This logic held up for about the first three seasons. The show never really came back the same after the Writers’ Strike truncated the fourth season to just 16 episodes. After the cataclysmic season three finale, House became ever more the story of the mad, outlaw genius that was the central character. Who is he? Why doesn’t he express his love for his boss? Why not she her love for him? How did House get this way? It’s that focus on that last question during the show’s five final seasons that makes House, no matter how deep the sense of it is buried, optimistic. It’s the idea that House himself, isn’t the force of nature he first seems. The very fact of looking for House’s “backstory” suggests that one might be found. And finding a backstory, being able to socioculturally reconstitute House and “explain” him, is a deeply optimistic endeavor.


Lieberman and Lorimer’s Harvest almost immediately dismisses such an optimism. The Dane we meet first, the Dane of the present, is a thousand miles from the Dane we encounter on his downward spiral. The Dane of the present is cool and collected and controlled. He’s striking back at the situation that engineered him into (I think we can safely assume) becoming an organ harvester. But the Dane of ten months ago is already a wreck. He parties so hard with two call girls (at this point, you really hope they’re call girls, but who’s to say Dane himself didn’t debase them into becoming junkies?) that he cannot even recall what day it is. He performs surgery under these conditions. And when a patient dies, the Medical Board revokes his license to practice medicine.


And this is how Lieberman taps the true inner horror of the Edge. Don’t blink, Lieberman reminds us, don’t flinch, don’t look away. Confront the spiral of self-annihilation that Dane is already on, ten months ago, without looking for an explanation as to why. The true horror of this subgenre, is that there is now “why”. It’s that the pattern, if indeed there is one, is too complex to be readily understood, let alone to be analyzed and interpreted.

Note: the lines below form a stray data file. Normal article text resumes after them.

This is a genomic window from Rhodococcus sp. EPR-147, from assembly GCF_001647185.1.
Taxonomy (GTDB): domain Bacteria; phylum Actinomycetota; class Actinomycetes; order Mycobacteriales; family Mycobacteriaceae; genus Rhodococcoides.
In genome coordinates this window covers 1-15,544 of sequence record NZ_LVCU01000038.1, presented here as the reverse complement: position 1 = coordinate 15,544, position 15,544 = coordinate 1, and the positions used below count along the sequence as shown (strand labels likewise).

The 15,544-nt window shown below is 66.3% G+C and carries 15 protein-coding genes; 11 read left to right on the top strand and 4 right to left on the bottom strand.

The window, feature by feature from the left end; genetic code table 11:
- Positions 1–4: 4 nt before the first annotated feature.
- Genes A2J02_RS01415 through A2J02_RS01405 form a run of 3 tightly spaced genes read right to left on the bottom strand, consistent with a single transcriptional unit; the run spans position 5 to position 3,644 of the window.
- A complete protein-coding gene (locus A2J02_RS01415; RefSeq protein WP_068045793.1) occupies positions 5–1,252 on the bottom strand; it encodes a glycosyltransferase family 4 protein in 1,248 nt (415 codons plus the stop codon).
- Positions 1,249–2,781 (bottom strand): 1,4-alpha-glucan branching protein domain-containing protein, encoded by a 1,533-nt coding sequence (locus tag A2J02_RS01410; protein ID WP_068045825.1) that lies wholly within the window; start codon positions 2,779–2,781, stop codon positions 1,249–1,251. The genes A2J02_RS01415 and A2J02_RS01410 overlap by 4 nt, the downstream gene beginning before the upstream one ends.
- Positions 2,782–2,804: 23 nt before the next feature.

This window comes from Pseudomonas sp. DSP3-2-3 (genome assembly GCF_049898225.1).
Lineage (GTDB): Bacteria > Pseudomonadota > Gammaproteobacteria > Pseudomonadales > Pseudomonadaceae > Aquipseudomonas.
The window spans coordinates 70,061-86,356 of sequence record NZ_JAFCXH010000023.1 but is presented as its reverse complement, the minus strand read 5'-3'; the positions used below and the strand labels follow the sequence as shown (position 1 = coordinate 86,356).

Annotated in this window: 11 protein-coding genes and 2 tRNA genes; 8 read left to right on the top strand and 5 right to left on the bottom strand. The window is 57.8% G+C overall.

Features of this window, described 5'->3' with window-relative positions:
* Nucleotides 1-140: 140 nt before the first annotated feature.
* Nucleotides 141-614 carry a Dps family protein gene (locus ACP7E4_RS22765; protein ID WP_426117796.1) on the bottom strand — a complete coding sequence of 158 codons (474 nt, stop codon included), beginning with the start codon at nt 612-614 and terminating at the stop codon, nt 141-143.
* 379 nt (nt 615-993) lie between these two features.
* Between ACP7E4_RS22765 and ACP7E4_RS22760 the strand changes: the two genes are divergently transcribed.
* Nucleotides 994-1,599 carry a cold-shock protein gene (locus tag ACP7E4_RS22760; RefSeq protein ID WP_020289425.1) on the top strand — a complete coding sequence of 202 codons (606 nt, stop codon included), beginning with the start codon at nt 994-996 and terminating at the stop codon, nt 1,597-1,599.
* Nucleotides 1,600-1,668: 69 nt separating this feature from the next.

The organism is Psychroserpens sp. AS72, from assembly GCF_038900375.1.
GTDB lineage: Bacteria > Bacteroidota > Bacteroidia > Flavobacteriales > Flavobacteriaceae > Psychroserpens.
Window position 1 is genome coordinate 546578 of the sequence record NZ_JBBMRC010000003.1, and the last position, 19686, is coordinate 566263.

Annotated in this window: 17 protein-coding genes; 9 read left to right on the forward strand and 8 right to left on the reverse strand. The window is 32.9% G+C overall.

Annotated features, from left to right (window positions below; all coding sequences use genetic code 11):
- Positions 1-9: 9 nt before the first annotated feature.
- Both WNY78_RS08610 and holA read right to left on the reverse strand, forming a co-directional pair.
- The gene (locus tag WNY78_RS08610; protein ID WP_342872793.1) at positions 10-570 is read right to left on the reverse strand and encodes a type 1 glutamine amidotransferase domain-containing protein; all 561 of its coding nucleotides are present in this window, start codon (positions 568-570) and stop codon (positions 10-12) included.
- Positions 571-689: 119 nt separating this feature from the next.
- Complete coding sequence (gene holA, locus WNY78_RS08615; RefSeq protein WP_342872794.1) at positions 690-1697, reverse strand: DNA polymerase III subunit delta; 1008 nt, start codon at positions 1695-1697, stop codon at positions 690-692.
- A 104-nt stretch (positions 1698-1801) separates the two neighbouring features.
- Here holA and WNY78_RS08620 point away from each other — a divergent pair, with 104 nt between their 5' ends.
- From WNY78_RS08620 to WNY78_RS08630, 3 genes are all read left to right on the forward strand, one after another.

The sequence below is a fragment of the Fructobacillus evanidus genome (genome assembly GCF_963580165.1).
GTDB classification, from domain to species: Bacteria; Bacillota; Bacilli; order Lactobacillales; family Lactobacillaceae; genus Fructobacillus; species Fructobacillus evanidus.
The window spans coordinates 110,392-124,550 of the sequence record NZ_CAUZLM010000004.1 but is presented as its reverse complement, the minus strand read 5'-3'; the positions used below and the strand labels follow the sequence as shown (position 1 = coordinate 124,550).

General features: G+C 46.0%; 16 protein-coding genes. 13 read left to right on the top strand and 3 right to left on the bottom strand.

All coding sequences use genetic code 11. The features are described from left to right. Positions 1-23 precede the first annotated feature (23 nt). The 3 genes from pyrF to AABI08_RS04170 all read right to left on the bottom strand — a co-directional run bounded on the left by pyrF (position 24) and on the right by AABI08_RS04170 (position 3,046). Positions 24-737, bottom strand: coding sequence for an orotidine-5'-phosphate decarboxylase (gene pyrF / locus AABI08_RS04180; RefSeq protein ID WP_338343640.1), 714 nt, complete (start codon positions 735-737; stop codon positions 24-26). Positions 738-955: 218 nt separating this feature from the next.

This isn’t event-driven horror like the hyper-modern Mars Attacks, this isn’t inundation horror like Walking Dead or the what-have-I-wrought, existential horror of David Hine’s superb reimagining of The Darkness. The horror of the Edge lies in the horror of confrontation. It is the story of our ancestors who were simultaneously frightened by and curious about lightning striking dry grass and causing fire. In the space of twenty-two, slim pages, AJ Lieberman has mastered exactly this. But so too has his collaborator and Harvest co-creator, Colin Lorimer. Lorimer offers us confrontation on every panel. Each page is parade day of faces staring directly, sometimes blankly, sometimes in anger, at the reader. Looking into those faces, you know you cannot go on. But then you turn the page anyway.


Ultimately, Harvest’s secret strength lies in it being a story told predominantly in flashback. It’s a profound message that what has happened, has already happened. And there’s no turning back. And there’s no walking away. It’s the anti-narrative of Western civilization. A deep and deeply necessary questioning of the social theory of historical progessionism—the notion that, ever since the Renaissance, we’ve been on an upward climb both technologically and socially. Harvest is what one of the keenest thinkers of our time, Snowball’s Chance author John Reed, has called for time and again—the deconstructing of Western culture’s deep need for salvation. In other words, redemption from outside agencies.


But perhaps more importantly, Harvest being told mostly in flashback, reminds us that, no matter the mythmaking we pull around it, history never moves forward by events, never moves in fits and starts, like a sputtering machine burning carbon. History instead, moves smoothly, it arcs and it spirals, it returns. It’s always personal, it always turns on the human confronting directly the absolute. But most of all, real history hinges on the very simple idea of process. Harvest is a landmark book for pulling together these strands, and for reminding us that when the Apocalypse comes, it will be personal, and like the flu medicine we yearn towards all winter long, it will be slow-release.

AB-, ENTJ, PhD: shathley Q is deeply moved by the emotional connection we build with our perpetual fictions, and hopes to answer for that somehow, somehow. He holds a Doctorate in Literary and Cultural Theory. His writings have appeared in Joss Whedon: the Complete Companion and Ages of Heroes, Eras of Men, as well as regularly on PopMatters. Like a kid in a china shop, he microblogs as @uuizardry on Twitter. Or hit him up directly on shathleyq@popmatters.com.